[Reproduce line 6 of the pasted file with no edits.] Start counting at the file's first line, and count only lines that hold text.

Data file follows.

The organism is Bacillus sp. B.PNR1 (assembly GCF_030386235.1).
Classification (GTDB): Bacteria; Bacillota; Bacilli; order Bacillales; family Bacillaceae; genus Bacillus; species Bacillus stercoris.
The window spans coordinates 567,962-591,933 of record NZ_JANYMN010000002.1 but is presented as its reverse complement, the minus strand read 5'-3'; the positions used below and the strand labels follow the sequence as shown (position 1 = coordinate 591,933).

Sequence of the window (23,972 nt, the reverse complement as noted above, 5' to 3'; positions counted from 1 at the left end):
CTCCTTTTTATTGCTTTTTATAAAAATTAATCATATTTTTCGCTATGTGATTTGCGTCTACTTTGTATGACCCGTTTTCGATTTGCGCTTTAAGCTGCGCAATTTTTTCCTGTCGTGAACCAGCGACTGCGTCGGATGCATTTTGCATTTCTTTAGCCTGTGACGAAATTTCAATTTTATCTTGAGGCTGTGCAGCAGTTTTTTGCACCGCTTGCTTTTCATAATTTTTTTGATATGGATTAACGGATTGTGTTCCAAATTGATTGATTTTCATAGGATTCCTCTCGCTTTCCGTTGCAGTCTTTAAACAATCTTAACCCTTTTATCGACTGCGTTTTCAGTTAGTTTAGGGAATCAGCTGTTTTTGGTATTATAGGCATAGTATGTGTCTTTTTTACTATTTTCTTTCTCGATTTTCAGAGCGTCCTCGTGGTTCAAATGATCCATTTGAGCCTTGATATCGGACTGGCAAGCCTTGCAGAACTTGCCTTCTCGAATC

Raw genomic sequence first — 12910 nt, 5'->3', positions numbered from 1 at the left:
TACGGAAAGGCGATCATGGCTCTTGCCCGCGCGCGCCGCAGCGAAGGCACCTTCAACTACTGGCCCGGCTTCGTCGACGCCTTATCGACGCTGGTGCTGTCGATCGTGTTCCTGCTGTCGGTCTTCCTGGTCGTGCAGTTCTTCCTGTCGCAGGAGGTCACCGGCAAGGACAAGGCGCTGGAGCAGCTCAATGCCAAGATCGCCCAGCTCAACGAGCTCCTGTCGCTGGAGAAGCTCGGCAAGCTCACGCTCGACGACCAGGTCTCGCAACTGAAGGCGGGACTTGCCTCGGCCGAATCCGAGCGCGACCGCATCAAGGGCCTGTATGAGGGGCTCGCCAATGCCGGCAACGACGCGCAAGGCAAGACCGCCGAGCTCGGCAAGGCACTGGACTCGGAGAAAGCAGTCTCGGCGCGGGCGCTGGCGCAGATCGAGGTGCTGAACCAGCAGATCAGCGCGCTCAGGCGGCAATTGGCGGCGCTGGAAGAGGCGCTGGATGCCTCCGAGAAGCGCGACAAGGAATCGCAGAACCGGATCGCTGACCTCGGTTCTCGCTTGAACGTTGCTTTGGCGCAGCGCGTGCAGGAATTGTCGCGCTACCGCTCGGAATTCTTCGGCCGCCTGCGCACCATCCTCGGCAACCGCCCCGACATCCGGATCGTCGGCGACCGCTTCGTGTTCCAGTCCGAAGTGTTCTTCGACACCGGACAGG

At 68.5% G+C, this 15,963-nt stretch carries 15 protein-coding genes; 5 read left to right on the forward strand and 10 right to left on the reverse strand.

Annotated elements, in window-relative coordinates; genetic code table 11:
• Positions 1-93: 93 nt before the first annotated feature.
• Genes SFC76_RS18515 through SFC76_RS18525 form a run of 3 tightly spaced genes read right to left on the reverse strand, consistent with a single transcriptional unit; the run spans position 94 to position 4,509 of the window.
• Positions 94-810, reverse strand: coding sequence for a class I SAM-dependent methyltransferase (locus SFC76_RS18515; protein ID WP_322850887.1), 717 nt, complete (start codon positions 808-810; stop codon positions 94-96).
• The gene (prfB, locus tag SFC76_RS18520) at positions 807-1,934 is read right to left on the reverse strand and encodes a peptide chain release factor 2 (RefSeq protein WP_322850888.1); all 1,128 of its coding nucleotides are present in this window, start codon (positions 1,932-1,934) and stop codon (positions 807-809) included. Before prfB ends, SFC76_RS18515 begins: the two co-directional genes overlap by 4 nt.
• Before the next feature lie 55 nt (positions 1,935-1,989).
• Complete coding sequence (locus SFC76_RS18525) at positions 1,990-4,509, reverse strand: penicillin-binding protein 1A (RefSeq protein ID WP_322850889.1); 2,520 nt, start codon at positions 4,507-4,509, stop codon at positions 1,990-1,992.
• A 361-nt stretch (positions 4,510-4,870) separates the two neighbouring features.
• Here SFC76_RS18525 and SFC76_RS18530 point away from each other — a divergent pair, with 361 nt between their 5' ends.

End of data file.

Raw genomic sequence first — 12910 nt, 5'->3', positions numbered from 1 at the left: